If you've done everything correctly, the Policy details screen for Restrict Non-Confidential Computing should look like this. Under Denied, take note of the service API name.

 

You have indicated that all new VM instances shall be Confidential VM instances by denying the "Restrict Non-Confidential Computing" organization policy.

Disable the constraint

  1. Click the project selector menu at the top of the Google Cloud console. Select the organization to which you wish to apply the constraint in the project selector.
  2. Open Organization policies: Click the Navigation menu, then IAM & Admin, and finally Organization Policies.
  3. In the list of organizational policies, choose Restrict Non-Confidential Computing. (It's probably best to start by filtering the list by policy name.)
  4. Click Editon the Policy Details page for Restrict Non-Confidential Computing.
  5. Select Allow all under Policy values, then click Save.
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Using your own Linux image

This section describes the prerequisites and recommendations for creating a Confidential VM instance using a custom Linux image. It extends the regular procedure for using custom pictures with Compute Engine instances.

Considerations

When developing a custom image for establishing a Confidential VM, keep the following prerequisites and recommendations in mind.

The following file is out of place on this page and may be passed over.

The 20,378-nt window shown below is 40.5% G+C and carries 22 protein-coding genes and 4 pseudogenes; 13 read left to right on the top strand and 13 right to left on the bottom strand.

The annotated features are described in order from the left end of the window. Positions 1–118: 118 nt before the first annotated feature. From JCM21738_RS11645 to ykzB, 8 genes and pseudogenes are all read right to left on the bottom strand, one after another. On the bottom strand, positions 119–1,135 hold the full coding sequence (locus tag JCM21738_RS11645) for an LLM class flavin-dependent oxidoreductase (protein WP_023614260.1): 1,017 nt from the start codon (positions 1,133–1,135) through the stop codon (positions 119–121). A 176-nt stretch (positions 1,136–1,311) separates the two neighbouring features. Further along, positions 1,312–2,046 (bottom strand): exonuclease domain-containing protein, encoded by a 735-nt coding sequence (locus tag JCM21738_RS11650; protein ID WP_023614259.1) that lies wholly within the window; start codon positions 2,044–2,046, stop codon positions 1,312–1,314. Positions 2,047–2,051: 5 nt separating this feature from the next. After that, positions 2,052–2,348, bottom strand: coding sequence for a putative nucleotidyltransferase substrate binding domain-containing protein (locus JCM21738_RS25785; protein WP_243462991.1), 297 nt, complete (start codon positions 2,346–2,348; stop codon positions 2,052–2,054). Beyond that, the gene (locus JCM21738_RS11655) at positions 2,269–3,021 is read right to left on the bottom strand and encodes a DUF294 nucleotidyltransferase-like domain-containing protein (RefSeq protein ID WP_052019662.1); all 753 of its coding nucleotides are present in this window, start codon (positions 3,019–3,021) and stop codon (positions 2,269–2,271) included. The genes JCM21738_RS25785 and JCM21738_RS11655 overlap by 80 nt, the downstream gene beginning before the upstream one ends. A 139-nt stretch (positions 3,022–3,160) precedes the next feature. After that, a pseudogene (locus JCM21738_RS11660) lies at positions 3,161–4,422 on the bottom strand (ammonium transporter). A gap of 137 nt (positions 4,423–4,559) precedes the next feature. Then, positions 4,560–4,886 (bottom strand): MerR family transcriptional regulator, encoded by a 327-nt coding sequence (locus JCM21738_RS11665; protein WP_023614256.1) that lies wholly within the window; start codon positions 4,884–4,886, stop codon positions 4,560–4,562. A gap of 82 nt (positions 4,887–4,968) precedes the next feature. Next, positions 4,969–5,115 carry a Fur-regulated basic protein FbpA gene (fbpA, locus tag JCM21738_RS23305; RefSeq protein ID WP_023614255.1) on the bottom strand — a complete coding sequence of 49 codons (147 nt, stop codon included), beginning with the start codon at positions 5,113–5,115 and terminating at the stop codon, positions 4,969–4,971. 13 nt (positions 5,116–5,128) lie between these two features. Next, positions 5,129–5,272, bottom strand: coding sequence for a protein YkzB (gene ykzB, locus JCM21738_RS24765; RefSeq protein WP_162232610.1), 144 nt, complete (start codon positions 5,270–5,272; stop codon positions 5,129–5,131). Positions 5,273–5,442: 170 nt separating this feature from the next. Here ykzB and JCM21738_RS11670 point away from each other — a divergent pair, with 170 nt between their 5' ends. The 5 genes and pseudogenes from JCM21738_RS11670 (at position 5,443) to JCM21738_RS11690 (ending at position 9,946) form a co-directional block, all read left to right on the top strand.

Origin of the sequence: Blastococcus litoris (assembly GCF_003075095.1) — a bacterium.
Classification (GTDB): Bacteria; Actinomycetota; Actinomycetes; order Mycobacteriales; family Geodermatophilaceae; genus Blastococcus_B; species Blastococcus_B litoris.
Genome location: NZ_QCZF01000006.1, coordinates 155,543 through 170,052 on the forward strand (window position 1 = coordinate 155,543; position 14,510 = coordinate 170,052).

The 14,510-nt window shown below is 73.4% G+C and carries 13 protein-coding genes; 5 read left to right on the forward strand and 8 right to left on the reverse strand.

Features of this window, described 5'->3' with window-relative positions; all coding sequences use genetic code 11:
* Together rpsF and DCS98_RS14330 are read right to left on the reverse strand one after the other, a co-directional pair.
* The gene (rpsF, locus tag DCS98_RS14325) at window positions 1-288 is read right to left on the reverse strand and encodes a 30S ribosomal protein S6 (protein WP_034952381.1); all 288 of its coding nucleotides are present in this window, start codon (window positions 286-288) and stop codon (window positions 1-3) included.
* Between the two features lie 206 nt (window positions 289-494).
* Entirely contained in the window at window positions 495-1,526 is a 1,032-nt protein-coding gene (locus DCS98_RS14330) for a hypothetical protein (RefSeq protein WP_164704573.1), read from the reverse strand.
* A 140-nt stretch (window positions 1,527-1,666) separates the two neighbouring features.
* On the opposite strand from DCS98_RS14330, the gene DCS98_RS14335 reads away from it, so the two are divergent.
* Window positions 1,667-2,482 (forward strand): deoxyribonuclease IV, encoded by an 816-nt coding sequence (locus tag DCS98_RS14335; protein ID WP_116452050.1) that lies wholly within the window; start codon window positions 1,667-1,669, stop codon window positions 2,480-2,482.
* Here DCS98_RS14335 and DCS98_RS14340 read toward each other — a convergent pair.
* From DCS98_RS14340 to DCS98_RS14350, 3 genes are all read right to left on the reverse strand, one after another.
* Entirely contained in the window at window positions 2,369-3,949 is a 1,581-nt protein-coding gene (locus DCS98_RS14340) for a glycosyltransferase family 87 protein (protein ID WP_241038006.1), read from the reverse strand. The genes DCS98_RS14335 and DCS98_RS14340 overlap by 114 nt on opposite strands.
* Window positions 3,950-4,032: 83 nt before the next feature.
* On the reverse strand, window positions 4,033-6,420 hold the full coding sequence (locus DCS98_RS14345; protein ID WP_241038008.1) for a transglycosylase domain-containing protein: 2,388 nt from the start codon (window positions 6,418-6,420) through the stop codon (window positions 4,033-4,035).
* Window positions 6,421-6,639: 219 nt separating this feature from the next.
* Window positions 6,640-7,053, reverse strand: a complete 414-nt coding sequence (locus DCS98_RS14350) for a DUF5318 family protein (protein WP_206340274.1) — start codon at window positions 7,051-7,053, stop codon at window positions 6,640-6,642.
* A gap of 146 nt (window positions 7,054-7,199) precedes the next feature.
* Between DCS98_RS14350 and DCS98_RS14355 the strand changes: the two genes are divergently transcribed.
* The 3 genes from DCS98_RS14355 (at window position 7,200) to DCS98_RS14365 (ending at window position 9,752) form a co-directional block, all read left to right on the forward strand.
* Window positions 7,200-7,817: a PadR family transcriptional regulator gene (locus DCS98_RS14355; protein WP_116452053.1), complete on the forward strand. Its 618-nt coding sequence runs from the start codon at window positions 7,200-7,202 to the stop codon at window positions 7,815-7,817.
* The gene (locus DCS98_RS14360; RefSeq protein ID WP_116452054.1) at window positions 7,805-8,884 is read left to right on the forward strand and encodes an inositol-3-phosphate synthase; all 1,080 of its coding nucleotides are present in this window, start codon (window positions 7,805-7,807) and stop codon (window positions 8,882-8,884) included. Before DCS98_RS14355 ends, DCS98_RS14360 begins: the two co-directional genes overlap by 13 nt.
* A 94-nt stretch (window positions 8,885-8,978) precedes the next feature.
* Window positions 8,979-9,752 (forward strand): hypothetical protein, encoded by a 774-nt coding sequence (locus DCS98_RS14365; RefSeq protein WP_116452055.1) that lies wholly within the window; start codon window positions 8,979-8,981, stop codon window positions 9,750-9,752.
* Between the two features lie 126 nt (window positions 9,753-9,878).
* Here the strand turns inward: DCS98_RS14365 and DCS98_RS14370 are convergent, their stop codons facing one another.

AMD Secure Encrypted Virtualization (SEV)-related Linux kernel patches

It is advised that you use kernel version 5.4 or later and enable the following parameters.

  • CONFIG_AMD_MEM_ENCRYPT
  • CONFIG_NET_VENDOR_GOOGLE
  • CONFIG_PCI_MSI
  • CONFIG_GVE
  • CONFIG_SWIOTLB

Compute Engine virtual network interface (gVNIC) device driver

Version 1.01 or later is required.

NVM Express (NVMe) interface

For both persistent disks (PDs) and attached SSDs, the NVMe interface must be available during guest OS boot. To mount the root directory, the kernel and initramfs image (if used) must have the NVMe driver module.

Timeout errors

If you are getting timeout errors when performing I/O operations on NVMe devices, consider raising the timeout parameter.

SEV_CAPABLE tag

The image must include the SEV CAPABLE guest OS feature tag in order to create a confidential VM instance.

Validating instances using Cloud Monitoring

Integrity monitoring

Integrity monitoring is a Shielded VM and Confidential VM capability that assists you in understanding and making choices about the condition of your VM instances.

Enable integrity monitoring

In new Confidential VM instances, integrity monitoring is enabled by default.

View integrity reports

In Cloud Monitoring, you may see integrity reports and trigger alerts for integrity failures. Cloud Logging allows you to examine the specifics of integrity monitoring data.

View launch attestation report events